Q&A: Heinz CEO William Johnson on Leadership

On paper, William Johnson had the perfect background to run H.J. Heinz, the $10 billion food company. He'd worked as a marketer in the company's flagship ketchup business, then orchestrated turnarounds at its pet-food and StarKist divisions. But there's really no preparation for what Johnson, CEO since 1998, has had to manage through recently: a high-profile proxy fight with activist shareholder Nelson Peltz, followed by a punishing global recession. In the latest in his series of interviews as part of NEWSWEEK's partnership with Kaplan University, NEWSWEEK chairman Richard M. Smith spoke with Johnson about how his view of leadership has evolved during a long stint in the corner office. Edited excerpts:

Smith: How many Heinz products do you taste during R&D?
Johnson: During a year I might taste 300 or 400 from around the globe. Some are more challenging than others—my least favorite being mung bean, which is a drink we sell in Indonesia. I'm usually the last person to taste a product we're introducing, and I have no vote—I've never believed in the rule of the "golden tongue."

After more than 10 years as a CEO, are you a better leader? There's no comparison. I started out under the assumption that what got me to the position of CEO would work when I became CEO, and that is running the business and execution. That's not my job as CEO. My job is to lead the people and manage the process. It took me a couple of years to learn that, and [when I did] I stepped back from the operations of the company and really began to focus on leadership, on having the right people in the right place, and on making sure people were properly motivated, incentivized, and directed.

Your dad was a longtime NFL coach. What did you learn from being a coach's son?
It's a very black-and-white upbringing: you win, everybody's happy; you lose, no one's happy. I learned to avoid the peaks and valleys—you're going to have days you win, days you lose, and you have to manage them the same.

How many people do you personally interview or hire in a year, and what do you look for?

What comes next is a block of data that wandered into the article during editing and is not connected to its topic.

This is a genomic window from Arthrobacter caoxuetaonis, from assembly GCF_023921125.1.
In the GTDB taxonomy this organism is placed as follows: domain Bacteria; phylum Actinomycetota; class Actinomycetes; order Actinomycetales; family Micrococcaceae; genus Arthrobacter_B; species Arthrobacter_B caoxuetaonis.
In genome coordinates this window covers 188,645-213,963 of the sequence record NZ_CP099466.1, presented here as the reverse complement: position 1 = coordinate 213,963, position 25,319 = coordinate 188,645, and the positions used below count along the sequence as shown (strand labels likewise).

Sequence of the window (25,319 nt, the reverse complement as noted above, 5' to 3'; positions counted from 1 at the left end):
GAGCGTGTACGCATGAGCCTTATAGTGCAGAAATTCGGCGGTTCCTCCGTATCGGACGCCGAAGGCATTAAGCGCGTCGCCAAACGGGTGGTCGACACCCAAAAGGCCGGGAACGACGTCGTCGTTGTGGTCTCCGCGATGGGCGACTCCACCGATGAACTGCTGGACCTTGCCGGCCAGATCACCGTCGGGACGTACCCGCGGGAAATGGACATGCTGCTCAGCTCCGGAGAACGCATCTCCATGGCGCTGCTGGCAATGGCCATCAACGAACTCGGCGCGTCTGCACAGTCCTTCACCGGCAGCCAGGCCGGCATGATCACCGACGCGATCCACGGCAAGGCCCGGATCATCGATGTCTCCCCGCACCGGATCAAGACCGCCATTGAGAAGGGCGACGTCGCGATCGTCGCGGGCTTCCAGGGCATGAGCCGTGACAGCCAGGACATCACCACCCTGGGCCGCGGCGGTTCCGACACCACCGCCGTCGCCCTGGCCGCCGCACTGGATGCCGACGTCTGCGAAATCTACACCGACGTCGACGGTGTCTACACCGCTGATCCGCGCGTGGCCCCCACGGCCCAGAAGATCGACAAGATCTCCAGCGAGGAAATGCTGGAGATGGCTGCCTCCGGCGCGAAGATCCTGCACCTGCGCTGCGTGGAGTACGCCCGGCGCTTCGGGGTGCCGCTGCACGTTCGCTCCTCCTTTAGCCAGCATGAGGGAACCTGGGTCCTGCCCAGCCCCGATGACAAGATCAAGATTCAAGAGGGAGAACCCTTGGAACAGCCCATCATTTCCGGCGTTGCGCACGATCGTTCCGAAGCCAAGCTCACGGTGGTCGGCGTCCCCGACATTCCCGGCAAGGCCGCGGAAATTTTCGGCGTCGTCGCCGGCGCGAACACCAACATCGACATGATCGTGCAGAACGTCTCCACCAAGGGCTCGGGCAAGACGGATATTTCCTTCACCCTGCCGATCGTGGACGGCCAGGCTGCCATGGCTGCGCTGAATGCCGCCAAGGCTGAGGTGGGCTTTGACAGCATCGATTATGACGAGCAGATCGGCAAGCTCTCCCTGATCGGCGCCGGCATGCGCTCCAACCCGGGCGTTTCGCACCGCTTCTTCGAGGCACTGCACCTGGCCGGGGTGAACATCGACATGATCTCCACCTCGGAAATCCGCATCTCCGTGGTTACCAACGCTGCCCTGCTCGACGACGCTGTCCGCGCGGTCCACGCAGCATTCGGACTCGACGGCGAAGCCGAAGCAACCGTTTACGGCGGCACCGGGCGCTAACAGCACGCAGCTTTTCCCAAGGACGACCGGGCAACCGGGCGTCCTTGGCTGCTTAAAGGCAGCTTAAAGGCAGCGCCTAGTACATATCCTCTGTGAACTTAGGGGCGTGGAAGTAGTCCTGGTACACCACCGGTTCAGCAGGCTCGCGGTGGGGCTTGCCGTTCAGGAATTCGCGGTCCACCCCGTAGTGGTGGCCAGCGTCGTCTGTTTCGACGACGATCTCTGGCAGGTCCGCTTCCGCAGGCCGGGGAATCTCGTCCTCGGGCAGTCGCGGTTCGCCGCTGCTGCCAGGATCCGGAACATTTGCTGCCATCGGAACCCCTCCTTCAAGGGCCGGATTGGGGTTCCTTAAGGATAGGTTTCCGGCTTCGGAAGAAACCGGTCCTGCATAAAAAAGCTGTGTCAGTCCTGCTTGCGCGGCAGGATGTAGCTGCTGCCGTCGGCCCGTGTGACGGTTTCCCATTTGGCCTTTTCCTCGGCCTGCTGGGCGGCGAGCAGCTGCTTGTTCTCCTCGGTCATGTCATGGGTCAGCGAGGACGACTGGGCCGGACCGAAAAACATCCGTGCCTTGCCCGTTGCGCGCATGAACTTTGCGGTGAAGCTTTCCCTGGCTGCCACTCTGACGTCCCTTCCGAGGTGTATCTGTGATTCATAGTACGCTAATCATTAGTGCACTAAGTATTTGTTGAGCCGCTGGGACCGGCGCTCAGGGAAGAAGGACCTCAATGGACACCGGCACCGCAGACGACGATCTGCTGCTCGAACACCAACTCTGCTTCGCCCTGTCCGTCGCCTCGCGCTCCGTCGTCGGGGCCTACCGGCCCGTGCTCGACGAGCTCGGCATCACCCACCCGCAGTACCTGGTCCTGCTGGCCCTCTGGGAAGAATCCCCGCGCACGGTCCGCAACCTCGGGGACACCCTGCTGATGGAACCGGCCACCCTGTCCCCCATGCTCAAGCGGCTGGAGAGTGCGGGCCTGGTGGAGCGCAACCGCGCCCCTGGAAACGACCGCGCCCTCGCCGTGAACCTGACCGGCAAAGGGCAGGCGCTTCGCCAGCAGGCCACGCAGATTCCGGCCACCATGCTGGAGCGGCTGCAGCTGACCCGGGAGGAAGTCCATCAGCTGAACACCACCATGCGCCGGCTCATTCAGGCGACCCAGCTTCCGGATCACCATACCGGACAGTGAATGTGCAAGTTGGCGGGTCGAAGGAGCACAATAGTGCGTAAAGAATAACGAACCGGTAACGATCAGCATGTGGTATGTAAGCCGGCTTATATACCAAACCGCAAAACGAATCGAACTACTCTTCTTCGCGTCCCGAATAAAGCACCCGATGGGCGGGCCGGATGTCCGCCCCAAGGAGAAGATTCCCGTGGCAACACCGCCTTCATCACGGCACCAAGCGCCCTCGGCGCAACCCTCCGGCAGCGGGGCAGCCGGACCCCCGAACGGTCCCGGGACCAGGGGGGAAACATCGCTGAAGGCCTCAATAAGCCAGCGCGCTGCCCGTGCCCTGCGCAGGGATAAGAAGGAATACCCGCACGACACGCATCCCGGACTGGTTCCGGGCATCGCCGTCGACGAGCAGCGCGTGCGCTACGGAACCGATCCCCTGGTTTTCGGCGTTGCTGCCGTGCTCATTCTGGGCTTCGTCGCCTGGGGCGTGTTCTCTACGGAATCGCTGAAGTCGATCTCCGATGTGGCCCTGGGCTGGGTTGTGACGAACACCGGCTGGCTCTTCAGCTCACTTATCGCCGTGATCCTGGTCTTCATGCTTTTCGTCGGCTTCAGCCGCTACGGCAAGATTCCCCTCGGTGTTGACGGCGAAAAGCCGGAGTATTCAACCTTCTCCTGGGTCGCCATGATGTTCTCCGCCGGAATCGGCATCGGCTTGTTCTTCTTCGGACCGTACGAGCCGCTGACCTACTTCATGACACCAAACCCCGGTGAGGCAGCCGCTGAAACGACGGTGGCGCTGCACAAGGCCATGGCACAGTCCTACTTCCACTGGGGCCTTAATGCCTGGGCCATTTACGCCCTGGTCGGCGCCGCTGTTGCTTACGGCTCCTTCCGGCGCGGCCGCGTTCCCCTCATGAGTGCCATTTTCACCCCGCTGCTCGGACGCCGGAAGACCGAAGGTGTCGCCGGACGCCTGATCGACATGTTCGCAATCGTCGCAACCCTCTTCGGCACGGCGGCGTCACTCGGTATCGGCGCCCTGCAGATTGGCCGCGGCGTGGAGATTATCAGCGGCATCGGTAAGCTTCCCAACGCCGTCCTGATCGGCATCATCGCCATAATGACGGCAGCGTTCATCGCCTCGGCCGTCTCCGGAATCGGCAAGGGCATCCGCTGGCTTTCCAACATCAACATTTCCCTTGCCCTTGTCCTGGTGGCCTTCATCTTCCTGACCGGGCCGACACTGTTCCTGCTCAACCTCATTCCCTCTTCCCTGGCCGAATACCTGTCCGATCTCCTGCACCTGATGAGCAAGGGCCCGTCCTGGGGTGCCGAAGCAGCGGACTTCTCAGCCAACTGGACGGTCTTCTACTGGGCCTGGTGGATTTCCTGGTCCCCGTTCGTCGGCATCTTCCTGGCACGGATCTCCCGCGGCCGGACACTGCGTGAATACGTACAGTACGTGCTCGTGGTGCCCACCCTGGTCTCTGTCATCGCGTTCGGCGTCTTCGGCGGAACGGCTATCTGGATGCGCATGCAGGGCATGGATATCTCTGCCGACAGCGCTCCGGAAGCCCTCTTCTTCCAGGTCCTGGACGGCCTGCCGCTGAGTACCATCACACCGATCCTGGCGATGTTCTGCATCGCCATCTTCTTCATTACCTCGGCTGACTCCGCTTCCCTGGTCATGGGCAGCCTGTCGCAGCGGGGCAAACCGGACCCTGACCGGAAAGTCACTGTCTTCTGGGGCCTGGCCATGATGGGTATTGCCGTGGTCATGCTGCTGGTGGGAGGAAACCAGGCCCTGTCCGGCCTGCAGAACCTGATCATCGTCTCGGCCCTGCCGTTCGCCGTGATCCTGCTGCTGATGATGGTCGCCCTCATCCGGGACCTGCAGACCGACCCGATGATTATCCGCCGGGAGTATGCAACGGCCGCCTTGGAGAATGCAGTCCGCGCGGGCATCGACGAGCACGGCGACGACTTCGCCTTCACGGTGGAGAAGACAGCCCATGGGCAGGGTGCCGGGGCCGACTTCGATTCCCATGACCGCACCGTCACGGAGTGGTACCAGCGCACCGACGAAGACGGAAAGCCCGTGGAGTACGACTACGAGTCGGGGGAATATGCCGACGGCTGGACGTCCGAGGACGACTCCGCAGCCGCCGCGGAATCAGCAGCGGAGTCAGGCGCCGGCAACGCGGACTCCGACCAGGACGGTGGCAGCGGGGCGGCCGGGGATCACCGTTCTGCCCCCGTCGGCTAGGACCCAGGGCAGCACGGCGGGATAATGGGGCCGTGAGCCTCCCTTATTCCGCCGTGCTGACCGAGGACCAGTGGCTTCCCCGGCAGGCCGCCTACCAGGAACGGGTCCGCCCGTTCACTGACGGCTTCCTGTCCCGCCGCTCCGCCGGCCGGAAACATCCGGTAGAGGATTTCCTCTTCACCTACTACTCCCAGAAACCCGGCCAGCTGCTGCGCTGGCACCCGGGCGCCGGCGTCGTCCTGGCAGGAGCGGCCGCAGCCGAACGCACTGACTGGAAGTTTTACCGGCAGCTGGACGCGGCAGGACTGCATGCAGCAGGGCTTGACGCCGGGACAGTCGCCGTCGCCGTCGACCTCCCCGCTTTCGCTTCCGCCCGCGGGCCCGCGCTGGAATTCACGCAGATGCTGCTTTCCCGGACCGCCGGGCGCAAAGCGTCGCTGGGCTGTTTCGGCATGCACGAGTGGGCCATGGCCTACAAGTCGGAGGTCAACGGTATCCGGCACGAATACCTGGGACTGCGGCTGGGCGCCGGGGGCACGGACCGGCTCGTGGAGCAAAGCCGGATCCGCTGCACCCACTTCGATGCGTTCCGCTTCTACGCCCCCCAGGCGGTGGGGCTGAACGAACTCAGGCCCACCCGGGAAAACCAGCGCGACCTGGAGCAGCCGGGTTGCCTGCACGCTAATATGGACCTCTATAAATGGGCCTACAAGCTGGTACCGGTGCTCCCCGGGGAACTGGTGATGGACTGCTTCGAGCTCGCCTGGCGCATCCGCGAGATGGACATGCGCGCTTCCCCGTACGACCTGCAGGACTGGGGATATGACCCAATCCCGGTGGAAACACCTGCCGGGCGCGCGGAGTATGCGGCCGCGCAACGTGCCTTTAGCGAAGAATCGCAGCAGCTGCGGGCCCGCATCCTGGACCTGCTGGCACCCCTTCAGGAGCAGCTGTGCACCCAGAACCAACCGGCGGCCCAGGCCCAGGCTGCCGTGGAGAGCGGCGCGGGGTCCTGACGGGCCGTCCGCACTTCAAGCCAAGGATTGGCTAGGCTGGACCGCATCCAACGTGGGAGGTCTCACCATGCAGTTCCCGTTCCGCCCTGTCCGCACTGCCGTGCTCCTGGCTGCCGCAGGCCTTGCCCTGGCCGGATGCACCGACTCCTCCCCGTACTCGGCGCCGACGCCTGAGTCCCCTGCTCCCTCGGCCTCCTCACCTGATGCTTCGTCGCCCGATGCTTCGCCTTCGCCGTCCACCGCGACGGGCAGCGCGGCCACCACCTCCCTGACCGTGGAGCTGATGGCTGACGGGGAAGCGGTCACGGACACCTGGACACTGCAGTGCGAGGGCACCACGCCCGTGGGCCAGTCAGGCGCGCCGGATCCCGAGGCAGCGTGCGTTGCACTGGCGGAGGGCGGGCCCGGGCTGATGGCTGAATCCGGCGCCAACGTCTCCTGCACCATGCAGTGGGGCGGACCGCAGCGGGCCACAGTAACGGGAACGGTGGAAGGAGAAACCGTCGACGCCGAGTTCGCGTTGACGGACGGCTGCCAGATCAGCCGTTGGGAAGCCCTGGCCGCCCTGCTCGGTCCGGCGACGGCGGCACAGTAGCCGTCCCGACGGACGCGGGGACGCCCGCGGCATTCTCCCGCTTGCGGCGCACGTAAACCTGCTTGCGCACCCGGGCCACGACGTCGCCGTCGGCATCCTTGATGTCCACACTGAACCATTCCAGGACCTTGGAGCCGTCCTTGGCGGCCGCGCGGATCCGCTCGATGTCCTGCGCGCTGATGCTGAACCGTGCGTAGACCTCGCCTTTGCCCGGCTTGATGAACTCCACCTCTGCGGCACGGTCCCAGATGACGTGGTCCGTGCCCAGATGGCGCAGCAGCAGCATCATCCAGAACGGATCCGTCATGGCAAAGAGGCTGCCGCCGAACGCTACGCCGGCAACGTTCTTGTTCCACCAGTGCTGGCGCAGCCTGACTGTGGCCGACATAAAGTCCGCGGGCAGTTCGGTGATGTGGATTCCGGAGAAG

I probably interview around 50 or 60 people, and I probably have direct influence on hiring maybe a third of those. No president in the company is hired without my approval, because it's that level—the business-unit managers, the country managers—who really make this company work. I look for energy and passion—that willingness to really step out. And I look for somebody who's prepared to take a risk and suffer the consequences of a failed risk—or the benefits of a successful risk. Once they're hired, I get very involved in helping transition and move people around.

Did you learn a particular lesson from a risk you took?
Yes. In the early 1980s we had a little cocoa plant sitting in the middle of Iowa, and it wasn't being used. My boss said we have to do something with this. So I went to Warner Brothers and got the license for Superman, and I planned to launch Superman hot cocoa. I thought this was a brilliant idea, and I told my boss I was going to launch it nationally. He sort of looked at me like I'd been out too late the night before. He said, "How about we do this in a test market?" We did; it failed miserably—and I got promoted. When he promoted me he made an interesting statement: he said you have to take a risk, and if you're not prepared to bet your career occasionally, you're not going to move the business forward.

In 2006 Heinz came under pressure from activist investor Nelson Peltz. How did you respond to that?
It created a sense of urgency that we need to change faster ... It also helped me understand leadership, because it was a situation where we had to [deal with both] the shareholder battle going on and keeping the company operating. It was a process that opened my eyes, and Nelson and I are very good friends now. I talk to Nelson frequently, more at my instigation than his.

Heinz has put up good numbers during the recession, but how has it shaped the way you do business?
Our consumers are changing, particularly in the developed part of the world. They're becoming far more value-conscious about how they buy products. They're more concerned with stretching their dollar, their pound, or their euro, and they're prepared to make trade-offs they haven't before, such as buying private-label brands. In the United States, they're looking for coupons. No one knows, but I think we're seeing a permanent change in the way consumers value brands and products in the developed world.

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